A student-operated publication at Santa Rosa Junior College.

The Oak Leaf

A student-operated publication at Santa Rosa Junior College.

The Oak Leaf

A student-operated publication at Santa Rosa Junior College.

The Oak Leaf

Trauma tips from the American Psychological Association

As days pass since the start of the North Bay firestorms, people face a long emotional and physical recovery process. PC Ali Benzerara.

Understanding normal responses to extreme circumstances after surviving a wildfire can help with recovery.

It is normal for Individuals affected to first experience shock and denial.

  • Moods can be unpredictable. You might experience symptoms of depression.
  • Emotions, thoughts and behavior might be affected. You could experience flashbacks and nightmares of the fire with no warning. This could cause sweating and raised heart rate.
  • Personal relationships might be strained, especially if you are in an evacuation center.
  • Some extreme stress can cause headaches, nausea, chest pain and more. You might need medical attention for these side effects.

Ways to help yourself and your family

  • Allow yourself time to adjust.
  • Ask for support from people close to you. Realize that if they are also recovering from the fire, they might not be able to help you as much as usual.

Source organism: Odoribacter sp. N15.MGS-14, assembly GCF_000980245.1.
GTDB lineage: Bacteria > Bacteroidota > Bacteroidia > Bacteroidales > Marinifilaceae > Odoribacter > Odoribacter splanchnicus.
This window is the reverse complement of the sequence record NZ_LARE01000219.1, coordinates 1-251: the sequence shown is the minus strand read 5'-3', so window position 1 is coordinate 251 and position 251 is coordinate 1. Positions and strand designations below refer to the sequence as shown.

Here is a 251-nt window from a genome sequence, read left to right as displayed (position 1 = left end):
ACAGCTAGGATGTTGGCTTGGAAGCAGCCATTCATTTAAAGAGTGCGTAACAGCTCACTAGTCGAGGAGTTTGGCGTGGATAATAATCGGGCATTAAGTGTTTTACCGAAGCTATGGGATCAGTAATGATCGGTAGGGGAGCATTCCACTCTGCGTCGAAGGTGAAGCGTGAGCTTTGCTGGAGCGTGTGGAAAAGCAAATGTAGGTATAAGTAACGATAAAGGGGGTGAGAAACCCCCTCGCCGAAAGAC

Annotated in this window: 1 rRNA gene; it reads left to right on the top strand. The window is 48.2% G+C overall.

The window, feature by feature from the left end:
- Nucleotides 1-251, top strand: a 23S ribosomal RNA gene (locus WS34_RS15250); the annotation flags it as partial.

• Take breaks from the news.
  • Find out about local support groups for wildfire victims.
  • Implement healthy behaviors for yourself, such as eating at regular times, exercising if you can, and schedule breaks for self-care.
  • Avoid alcohol and drugs as they can suppress your feelings and make it more difficult to cope, or they can cause physical pain.
  • Avoid making major life decisions during this time, such as switching jobs, relationship decisions or making large purchases.

Helping children with special needs

  • Spend more time with them and let them depend on you for the first few months.
  • Provide play experiences, including non-verbal activities like drawing, in order to relieve stress.
  • Encourage older children to speak with you and with each other about their experience
  • Keep regular schedules for activities like eating, playing and bedtime.
  • Limit how much children see the trauma on the news.

Some people can cope with the effects of trauma from surviving a wildfire, and some people might experience ongoing serious problems. The emotional and physical effects can interfere with relationships and work. Individuals with prolonged reactions should consult a mental health professional.

More information can be found online from the American Psychological Association.

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